After dragging my husband to the first infusion and my brother to the second, I decided that I was going to my third infusion by myself. After all, I'm a big girl, and I can be as tough as the next guy. Or so I thought...
The nurse turned out to be the one from my first infusion. As she was getting out her IV implements, she proceeded to tell me how she hadn't had the best day IV-wise. She even blew two veins on some poor man earlier in the day.
WHAT KIND OF NURSE TELLS THAT TO A PATIENT?! ESPECIALLY A PATIENT THAT IS A HARD STICK AND CRIED LIKE A BABY DURING HER LAST IV?!
The entire time she's talking to me, I just wanted to tell her to shut up. I decided that wasn't a very nice thing to say to someone with a needle pointed at my hand. I gritted my teeth and vowed to suck it up...until I saw the vein in my hand blow up like a balloon.
Blown veins: 3 Nurse: 0
Since she was batting .000, I decided the best thing I could do was let her stick my wrist. She wasn't around for my last infusion, so I told her that I don't like getting stuck in my good wrist too much, lest it get too scarred to use. I should have kept my mouth shut, because she decided, without telling me, to insert the needle a little lower than usual along the vein...which hurt like HELL. Her response? "I knew it would hurt a lot." Thanks for letting me know, lady.
So, the big, tough girl who didn't need anyone with her at her infusion ended up crying...again.
After my little crying jag, the infusion went without a hitch. I called my husband and my brother to let them know I'd survived. I read a little, watched a little TV, ate a little chocolate. Two hours later, it was over.
Luckily, removing the IV was much easier than starting it (although the nurse did manage to get blood on the sheets and the floor). Afterward, I stopped by the snack bar and bought a Sprite, which helped the nausea a great deal. I drove myself home and relaxed in my comfy recliner, and the nausea only lasted a few hours.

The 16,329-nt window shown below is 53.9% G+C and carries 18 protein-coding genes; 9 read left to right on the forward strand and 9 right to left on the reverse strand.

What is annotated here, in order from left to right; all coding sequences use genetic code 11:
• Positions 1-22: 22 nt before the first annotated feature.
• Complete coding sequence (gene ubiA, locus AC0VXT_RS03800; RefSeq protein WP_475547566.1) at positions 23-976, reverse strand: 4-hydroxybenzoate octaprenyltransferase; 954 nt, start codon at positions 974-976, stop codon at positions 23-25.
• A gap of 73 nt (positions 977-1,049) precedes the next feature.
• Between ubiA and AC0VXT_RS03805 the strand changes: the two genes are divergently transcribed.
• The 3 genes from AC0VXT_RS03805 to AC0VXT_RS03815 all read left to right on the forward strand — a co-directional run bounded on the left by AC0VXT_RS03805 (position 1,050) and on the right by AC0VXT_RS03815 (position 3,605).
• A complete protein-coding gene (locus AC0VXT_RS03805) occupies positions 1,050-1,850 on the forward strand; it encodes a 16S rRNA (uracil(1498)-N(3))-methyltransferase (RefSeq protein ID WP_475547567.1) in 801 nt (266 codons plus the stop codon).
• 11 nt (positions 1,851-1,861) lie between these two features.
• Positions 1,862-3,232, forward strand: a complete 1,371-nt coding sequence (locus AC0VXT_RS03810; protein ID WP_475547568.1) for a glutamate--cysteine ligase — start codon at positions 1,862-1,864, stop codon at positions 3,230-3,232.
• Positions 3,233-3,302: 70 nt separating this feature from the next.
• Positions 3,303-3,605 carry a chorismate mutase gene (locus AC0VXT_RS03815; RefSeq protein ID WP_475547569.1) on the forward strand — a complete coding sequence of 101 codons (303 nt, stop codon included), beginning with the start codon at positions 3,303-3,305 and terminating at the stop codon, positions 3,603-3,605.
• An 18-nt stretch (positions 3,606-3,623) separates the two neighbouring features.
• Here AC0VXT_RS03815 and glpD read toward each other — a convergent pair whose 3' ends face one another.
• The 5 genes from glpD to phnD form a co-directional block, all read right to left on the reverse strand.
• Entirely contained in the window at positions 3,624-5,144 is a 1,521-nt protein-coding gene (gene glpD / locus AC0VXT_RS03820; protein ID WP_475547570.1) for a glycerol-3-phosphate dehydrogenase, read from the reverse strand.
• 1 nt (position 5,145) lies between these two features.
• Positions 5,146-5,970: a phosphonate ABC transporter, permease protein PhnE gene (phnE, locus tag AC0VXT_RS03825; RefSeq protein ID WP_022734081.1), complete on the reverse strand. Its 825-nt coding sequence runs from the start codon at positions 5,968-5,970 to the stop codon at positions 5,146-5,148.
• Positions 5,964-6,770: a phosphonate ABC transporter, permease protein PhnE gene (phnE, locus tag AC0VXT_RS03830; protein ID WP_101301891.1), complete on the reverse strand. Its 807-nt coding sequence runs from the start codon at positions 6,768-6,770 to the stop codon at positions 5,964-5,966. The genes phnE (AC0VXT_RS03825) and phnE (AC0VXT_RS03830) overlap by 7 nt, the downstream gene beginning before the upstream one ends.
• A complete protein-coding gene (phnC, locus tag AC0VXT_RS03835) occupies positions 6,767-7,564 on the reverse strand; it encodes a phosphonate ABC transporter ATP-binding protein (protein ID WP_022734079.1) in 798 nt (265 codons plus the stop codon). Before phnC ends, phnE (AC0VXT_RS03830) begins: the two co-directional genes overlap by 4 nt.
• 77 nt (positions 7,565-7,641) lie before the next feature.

Last week, I had some blood work done to see if the infusions are doing any good. A sed rate is a blood test that indicates the amount of inflammation in the body (Crohn's is inflammation of the digestive system), and normal for a female my age is 20 or lower. When I got sick a few months ago, my sed rate was 90. My sed rate, after 3 infusions, is TWELVE! My sed rate hasn't been lower than the high 20s since 1992 (when I first got sick).
Tomorrow is my appointment with my gastro. I'm hoping he will decrease my Entocort dosage. In any case, I'm in remission, and that's an answered prayer.
In its previous incarnation, my blog included a handful of recipes. The jalapeno grits casserole recipe was by far the most popular. My manager four jobs ago would make this for department breakfasts, and I've made it as a side dish for many a dinner. Every time we have Thanksgiving or Christmas dinner at my aunt's, she requests it. My brother hates grits, and he loves this. It used to be on the side of the grits bag, but they've started printing a different (read "not as good") version.
Jalapeno Cheese Grits Casserole
4 cups water ½ teaspoon salt 1 cup Jim Dandy® Quick Grits 4 oz. (1 cup) shredded sharp Cheddar cheese 8 oz. process cheese with jalapeno peppers, cubed ¼ cup butter or margarine 3 eggs, beaten 2 tablespoons chopped jalapeno peppers 1 tablespoon Worcestershire sauce Paprika
Heat oven to 350°F. Grease a 2-quart baking dish. In large saucepan, bring water and salt to a boil. Stir in grits. Cover; reduce heat to low. Cook 5 minutes, stirring occasionally. Remove from heat. Stir in cheeses and butter until melted. Add eggs, jalapeno pepper, and Worcestershire sauce; mix well. Pour mixture into greased baking dish. Sprinkle with paprika. Bake at 350°F for 40 to 45 minutes or until set. Cool 10 minutes before serving. 6 to 8 servings.